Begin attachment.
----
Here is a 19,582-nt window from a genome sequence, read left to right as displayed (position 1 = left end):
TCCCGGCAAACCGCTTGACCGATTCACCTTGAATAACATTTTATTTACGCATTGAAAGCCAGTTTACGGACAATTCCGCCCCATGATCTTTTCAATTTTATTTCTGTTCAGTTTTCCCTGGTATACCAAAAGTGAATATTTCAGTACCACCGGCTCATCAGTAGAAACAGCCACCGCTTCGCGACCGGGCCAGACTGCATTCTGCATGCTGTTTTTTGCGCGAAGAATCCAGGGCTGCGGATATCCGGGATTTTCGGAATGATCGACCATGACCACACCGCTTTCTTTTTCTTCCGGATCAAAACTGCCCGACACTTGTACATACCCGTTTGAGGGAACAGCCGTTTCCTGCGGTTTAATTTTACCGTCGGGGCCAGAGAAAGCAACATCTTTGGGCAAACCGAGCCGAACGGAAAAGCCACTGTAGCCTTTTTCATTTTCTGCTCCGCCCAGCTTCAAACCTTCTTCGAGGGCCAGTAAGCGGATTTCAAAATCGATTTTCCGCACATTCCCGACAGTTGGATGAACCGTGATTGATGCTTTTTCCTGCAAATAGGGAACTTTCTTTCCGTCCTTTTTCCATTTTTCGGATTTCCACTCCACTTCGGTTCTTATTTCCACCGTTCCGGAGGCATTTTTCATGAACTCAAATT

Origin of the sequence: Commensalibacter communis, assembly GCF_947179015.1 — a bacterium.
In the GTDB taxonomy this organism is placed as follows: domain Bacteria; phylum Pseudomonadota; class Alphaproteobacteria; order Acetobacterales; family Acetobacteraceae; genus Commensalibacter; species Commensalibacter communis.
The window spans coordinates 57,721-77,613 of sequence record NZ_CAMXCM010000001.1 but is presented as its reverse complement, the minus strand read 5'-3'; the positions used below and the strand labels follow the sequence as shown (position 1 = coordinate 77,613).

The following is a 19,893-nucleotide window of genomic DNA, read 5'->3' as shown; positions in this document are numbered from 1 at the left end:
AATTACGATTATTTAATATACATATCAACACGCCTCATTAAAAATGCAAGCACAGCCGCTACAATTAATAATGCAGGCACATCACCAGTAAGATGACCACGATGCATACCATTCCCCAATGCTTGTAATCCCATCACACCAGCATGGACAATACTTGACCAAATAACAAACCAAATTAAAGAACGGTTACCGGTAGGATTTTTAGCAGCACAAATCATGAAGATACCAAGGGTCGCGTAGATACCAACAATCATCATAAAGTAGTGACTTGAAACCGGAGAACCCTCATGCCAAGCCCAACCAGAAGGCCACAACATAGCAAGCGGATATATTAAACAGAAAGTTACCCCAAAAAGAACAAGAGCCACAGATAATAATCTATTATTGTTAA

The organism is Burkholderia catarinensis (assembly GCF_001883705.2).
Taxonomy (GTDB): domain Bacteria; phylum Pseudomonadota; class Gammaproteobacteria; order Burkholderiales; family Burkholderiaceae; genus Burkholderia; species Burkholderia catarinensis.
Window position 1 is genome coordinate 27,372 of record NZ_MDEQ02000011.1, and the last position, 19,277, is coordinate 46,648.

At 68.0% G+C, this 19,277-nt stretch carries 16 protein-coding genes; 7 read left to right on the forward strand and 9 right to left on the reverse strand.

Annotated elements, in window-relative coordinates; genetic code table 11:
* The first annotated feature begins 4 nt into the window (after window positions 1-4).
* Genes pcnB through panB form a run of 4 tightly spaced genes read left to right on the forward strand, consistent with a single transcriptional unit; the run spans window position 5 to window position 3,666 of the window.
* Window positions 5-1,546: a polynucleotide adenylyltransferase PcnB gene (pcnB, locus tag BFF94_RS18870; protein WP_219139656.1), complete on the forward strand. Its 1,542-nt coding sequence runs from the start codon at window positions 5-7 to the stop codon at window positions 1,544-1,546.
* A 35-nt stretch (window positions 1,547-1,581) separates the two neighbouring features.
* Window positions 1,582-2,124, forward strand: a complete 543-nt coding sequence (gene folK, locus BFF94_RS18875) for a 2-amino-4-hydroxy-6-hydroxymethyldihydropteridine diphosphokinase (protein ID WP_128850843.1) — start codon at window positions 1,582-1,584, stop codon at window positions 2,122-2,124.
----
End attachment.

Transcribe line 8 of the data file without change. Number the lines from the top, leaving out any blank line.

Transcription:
The organism is Burkholderia catarinensis (assembly GCF_001883705.2).